The representation of the African American in the United States has rarely gotten a fair shake. In fact, we might be hard pressed to find a negative connotation that hasn’t been attached to black people over these past centuries— and the psychological ravages continue to play out even now in 2013.
I was recently reminded of this when Karen Greene Braithwaite, a black mom from New York, initiated a petition to compel toy
manufacturer Mattel, to produce more party supplies so that her African American daughter could have a “Barbie party.” The groundbreaking doll research from renowned sociologist, Kenneth Clark immediately sprung to mind.
It was Clark, who in 1939 conducted the now famous Clark Doll Test. His study focused on stereotypes and children's self-perception in relation to their race. The study was crucial to the landmark Supreme Court decision in BROWN v BOARD of EDUCATION. The results were used to prove that school segregation was distorting the minds of young black kids as early as six years old, causing them to internalize inferiority and racism; to the point of making them hate themselves.
Essentially, the findings indicated that 63 percent of black children rejected their own image and believed that white was superior.
With her effort, Green Braithwaite is channeling the legacy of these findings. In her petition statement she said, “as parents of children of color, we're basically faced with the choice of either foregoing a Barbie theme altogether, or compensating for Mattel's lack of sensitivity.”
The company does indeed produce a black version of Barbie, but that is no longer the problem. Now the issue is that the company do not provide party supplies to accompany her. So, little black girls all over America who have “Barbie themed parties” are forced to play a supporting role as mere co-stars at their own event. They watch as white Barbie steals the show, appearing on everything from the plates, napkins, invitations, balloons, table cloths, hanging decorations, and party favors.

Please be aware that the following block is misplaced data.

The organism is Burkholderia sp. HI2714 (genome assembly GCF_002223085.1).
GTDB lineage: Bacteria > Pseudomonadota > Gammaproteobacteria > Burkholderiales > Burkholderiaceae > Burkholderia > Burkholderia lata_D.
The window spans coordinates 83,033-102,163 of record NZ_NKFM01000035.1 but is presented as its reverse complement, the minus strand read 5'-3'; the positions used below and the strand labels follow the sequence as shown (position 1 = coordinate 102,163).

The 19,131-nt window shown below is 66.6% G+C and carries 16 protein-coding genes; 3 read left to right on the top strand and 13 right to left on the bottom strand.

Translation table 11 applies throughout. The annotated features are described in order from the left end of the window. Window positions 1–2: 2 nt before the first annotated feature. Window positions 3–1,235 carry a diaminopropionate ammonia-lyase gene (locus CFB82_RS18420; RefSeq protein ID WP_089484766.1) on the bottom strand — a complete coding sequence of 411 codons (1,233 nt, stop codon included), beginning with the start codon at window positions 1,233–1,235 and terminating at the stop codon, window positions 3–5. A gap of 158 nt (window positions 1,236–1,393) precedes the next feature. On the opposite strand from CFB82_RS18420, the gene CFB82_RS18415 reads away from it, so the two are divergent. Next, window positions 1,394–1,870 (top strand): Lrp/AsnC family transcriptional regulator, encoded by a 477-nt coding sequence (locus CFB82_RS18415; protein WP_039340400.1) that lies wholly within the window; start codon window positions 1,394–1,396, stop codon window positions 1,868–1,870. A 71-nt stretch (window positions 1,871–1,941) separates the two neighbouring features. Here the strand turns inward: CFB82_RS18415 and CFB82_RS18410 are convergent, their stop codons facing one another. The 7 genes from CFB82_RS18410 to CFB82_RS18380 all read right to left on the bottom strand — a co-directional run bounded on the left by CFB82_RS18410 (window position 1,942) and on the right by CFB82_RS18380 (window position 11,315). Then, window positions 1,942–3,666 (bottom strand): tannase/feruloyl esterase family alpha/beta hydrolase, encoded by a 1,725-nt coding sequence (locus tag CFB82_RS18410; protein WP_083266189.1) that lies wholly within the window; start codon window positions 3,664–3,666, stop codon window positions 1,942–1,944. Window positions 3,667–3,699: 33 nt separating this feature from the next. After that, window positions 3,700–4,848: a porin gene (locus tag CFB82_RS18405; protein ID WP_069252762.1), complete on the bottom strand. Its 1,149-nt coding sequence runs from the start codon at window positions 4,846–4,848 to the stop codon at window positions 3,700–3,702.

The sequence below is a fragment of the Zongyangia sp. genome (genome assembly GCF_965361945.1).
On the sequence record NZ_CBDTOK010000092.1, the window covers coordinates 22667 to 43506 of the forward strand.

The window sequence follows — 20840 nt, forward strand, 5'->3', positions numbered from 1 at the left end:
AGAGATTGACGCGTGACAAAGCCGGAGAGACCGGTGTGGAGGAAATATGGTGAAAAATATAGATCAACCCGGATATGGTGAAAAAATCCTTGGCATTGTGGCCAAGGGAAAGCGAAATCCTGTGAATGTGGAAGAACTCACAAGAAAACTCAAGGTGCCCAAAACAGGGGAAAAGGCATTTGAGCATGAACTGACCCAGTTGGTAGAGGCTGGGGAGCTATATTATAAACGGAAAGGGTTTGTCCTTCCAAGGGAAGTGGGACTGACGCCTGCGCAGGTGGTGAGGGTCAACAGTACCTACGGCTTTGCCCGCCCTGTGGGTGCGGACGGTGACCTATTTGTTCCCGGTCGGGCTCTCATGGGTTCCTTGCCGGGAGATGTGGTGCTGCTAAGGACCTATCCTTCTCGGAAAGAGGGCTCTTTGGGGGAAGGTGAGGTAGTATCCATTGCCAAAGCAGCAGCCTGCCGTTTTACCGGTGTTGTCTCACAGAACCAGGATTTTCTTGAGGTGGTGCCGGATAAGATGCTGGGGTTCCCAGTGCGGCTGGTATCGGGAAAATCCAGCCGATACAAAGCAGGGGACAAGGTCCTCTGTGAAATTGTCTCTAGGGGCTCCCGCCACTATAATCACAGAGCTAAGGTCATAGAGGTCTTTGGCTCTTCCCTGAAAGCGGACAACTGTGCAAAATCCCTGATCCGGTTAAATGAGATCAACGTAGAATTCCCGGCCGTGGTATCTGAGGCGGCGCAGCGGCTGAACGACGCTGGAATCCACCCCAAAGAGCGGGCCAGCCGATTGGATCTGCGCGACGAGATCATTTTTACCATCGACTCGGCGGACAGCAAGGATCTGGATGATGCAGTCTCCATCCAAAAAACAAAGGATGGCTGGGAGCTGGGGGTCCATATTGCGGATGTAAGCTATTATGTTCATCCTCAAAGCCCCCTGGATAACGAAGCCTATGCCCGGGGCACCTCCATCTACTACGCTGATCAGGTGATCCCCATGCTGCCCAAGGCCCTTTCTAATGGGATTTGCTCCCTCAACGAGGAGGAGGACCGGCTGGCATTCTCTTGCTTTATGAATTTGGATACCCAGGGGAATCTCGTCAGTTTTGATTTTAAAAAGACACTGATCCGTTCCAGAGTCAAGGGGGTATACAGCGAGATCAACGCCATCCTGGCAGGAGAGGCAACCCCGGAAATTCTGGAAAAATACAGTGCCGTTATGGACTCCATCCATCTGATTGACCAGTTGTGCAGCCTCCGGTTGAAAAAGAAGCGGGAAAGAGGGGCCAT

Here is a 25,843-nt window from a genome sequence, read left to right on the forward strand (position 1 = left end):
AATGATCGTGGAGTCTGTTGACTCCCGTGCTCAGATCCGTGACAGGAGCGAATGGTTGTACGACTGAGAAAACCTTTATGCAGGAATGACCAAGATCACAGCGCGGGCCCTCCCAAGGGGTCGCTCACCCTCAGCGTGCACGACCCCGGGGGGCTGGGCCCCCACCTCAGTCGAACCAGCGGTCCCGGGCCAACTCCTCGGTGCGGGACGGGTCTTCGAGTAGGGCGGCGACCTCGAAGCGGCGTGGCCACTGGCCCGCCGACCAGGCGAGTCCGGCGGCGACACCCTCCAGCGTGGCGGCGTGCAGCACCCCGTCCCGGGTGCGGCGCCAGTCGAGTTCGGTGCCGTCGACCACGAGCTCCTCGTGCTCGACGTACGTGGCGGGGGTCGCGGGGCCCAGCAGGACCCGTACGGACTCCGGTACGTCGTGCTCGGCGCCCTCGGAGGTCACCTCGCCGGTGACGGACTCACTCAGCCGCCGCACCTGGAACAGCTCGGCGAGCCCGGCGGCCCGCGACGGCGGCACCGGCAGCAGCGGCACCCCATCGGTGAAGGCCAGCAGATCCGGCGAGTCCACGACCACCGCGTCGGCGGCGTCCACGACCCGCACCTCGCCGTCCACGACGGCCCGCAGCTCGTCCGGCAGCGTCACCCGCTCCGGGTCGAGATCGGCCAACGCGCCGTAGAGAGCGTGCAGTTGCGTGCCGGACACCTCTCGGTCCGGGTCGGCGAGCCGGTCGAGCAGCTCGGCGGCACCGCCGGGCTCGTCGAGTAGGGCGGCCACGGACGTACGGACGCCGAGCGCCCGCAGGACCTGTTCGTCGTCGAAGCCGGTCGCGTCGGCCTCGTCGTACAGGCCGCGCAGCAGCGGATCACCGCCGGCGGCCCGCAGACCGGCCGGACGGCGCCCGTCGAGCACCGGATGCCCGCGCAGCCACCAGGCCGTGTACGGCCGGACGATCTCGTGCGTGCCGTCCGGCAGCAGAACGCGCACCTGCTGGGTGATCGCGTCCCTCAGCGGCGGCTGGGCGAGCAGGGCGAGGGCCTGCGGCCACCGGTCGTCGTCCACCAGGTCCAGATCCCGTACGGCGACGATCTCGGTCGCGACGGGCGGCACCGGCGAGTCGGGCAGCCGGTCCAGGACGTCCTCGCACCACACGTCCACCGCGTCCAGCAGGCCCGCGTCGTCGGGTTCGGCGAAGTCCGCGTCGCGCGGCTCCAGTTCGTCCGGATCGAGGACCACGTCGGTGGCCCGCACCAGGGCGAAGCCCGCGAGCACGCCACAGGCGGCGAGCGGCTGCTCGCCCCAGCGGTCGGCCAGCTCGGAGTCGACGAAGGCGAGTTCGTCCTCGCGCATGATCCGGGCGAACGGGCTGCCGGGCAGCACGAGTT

For Greene Braithwaite, featuring the white Barbie so prominently while relegating the "ethnic" Barbies to near invisibility sends a clear and troubling message to young girls. She has galvanized more than 15,000 signatures in collaboration with online social justice organization change.org.
While I commend Greene Braithwaite for her efforts, I think our energies as middle class educated African-Americans is better spent forming our own companies to build our own products- not asking a major corporation to do it for us.
After all, how many of those signatures can be converted to potential sales against those who are simply empathetic to the cause? 15,000 new customers might get Mattel’s attention. But unless the alleged black Barbie craze suddenly goes viral, the numbers simply do not add up.
The real bottom line is that our black dollars are clearly not substantial enough to matter.
Don’t get me wrong- we still have a problem with loving our own images. Far too many of our black daughters still feel and believe that white images are more attractive.
For instance, a while back Good Morning America decided to conduct a rendition of the Clark test after president Obama’s first Inauguration and found that almost half of the black girls believed the white doll was prettier.
For the boys, there was no difference. Across the board they believed that both dolls were equally attractive.
When my niece, a few years ago, had a similar reaction to a black doll, favoring a white version; as an educator, I was highly disturbed. I told her that the black doll looked like her and that it was just as beautiful. She had none of it and insisted, “No she don’t, she’s ugly!”
Why does this condition persist with our girls?
According to Harvard sociologist, William Julius Wilson, much of the problem stems from the fact that black girls do not feel that same sense of value, respect and admiration as black boys. On any given afternoon or evening, black men are highly regarded, envied and cheered on the court, field, or arena. For black girls, that same level of appreciation and esteem does not exist.
My best friends’ three year old grand-daughter Faith also provided a little hope when she said, “I like all dolls.” She is beautiful, self-assured, non-assuming, without supposition, and devoid of racial consideration. But for too many black children, girls in particular, self-image somehow becomes a negative reflection.
But the eventual goal of casting ourselves in a better light cannot occur by abdicating control of our images to others. We need to turn our efforts onto ourselves and not expect a large corporation, driven by bottom-line sales numbers, to answer the problems of our community.
In the end, it is not the Mattel Corporation who is responsible for the mental and psychological health of our children, or what images they are exposed to; it’s our job as black adults. Either black parents are going to wind up giving Mattel a lot more of our money to financially justify this black Barbie adventure, or we will leverage enough capital resources, investments, and venture capital to create a doll company that can produce a polished enough product to lure our dollars away from companies that are unresponsive to our business.